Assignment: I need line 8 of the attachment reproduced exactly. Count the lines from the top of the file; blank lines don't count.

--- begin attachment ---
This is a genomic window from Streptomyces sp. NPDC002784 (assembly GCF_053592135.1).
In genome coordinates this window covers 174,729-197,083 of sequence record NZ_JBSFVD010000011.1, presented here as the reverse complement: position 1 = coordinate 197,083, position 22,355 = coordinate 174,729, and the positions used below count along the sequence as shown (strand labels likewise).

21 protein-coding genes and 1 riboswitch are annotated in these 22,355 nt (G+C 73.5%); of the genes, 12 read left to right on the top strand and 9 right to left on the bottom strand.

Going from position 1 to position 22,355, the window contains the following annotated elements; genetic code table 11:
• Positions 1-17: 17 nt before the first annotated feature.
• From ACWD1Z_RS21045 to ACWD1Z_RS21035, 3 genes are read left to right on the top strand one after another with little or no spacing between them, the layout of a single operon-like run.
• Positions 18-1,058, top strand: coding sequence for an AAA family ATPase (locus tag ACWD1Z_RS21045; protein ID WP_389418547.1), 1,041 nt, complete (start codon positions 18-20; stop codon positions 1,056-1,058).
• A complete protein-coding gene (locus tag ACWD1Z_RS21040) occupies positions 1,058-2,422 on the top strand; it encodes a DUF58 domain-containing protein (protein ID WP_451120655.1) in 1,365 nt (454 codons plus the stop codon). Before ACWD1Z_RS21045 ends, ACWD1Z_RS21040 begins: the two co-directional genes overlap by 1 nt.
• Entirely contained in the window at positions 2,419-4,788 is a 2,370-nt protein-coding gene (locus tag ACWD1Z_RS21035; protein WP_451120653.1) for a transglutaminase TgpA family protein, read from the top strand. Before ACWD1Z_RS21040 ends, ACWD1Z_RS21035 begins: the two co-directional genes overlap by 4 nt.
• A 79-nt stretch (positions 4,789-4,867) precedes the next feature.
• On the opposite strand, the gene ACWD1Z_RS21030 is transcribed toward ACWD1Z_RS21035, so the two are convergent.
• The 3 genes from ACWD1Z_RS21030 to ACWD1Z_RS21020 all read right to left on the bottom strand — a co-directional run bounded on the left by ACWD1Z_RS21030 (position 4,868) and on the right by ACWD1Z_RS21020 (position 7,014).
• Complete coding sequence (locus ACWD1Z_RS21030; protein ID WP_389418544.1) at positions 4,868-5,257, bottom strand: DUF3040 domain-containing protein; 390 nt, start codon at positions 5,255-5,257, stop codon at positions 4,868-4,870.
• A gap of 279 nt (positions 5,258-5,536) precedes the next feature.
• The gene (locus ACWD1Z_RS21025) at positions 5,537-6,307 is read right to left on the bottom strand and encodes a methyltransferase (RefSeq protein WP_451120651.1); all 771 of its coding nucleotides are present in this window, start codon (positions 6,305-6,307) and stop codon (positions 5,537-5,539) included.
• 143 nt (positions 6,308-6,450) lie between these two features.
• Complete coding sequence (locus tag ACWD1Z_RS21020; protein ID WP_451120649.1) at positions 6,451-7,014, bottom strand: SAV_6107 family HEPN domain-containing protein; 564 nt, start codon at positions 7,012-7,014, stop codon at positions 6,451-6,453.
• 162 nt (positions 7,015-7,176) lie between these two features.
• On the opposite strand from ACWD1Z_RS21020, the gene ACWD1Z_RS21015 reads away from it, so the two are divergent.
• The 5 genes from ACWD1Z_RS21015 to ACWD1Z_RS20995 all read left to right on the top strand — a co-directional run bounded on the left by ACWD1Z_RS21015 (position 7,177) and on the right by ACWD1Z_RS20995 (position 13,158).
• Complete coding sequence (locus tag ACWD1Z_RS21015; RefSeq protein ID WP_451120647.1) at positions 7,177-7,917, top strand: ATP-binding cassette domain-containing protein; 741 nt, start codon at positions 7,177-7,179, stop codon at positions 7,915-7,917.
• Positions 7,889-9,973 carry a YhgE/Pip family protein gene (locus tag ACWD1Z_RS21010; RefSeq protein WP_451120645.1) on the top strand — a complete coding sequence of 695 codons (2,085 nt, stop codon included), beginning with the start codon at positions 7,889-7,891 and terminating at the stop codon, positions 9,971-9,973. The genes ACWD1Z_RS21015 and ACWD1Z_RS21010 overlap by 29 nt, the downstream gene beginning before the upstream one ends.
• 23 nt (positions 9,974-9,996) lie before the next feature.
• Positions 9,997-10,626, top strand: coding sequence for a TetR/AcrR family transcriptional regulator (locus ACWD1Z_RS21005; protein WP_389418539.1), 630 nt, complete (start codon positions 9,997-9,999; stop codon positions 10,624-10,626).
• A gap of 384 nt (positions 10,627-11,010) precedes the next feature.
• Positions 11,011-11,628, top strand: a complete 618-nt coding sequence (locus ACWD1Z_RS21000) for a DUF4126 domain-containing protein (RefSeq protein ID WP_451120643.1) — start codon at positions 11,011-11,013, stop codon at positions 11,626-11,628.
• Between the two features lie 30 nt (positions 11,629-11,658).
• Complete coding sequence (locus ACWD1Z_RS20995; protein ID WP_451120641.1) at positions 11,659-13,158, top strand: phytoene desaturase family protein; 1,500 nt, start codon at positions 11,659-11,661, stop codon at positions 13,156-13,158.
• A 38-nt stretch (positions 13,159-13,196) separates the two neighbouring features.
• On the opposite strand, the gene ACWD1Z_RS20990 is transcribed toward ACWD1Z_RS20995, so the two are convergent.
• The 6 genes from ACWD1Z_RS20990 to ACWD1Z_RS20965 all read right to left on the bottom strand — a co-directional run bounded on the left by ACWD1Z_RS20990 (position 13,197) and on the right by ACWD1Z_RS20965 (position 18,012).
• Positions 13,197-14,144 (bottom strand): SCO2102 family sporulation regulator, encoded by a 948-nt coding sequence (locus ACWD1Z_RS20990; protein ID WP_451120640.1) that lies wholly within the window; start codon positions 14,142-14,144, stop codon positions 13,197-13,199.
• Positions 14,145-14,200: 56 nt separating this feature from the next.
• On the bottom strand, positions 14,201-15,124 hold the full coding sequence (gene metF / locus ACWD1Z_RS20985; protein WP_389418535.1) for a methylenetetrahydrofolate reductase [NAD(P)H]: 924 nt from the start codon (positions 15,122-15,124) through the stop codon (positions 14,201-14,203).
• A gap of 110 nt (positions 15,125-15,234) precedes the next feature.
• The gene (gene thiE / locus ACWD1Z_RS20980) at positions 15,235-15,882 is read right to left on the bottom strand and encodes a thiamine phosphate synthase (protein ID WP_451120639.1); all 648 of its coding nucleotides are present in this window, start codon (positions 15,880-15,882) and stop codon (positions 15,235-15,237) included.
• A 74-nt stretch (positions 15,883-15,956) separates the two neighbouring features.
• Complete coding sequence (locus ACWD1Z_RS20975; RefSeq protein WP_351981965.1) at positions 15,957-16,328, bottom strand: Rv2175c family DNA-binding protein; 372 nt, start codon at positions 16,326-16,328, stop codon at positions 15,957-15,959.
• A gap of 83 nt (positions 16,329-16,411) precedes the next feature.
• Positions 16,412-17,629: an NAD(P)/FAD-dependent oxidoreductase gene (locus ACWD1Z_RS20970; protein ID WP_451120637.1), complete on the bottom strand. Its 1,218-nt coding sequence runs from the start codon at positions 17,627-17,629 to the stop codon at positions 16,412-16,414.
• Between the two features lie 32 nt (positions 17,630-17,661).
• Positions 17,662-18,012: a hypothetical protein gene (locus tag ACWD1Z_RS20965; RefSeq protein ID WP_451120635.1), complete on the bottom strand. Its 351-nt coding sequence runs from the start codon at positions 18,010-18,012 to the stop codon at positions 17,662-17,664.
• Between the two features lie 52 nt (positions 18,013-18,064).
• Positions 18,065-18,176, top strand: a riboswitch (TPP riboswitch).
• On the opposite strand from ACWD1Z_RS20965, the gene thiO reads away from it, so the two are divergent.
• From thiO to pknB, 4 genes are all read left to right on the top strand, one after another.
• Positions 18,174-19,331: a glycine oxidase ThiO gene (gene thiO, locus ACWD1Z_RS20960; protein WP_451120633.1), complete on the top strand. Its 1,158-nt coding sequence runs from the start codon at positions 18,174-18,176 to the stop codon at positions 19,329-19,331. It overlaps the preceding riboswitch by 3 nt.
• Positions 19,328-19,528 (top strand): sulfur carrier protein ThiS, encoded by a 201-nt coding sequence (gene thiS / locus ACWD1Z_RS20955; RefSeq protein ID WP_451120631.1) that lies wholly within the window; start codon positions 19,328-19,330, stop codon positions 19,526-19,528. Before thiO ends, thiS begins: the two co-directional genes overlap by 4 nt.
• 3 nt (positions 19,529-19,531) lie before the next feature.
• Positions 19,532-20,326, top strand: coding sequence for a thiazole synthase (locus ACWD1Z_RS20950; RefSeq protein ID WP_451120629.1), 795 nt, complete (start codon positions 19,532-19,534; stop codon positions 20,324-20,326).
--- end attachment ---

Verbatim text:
• A complete protein-coding gene (locus tag ACWD1Z_RS21040) occupies positions 1,058-2,422 on the top strand; it encodes a DUF58 domain-containing protein (protein ID WP_451120655.1) in 1,365 nt (454 codons plus the stop codon). Before ACWD1Z_RS21045 ends, ACWD1Z_RS21040 begins: the two co-directional genes overlap by 1 nt.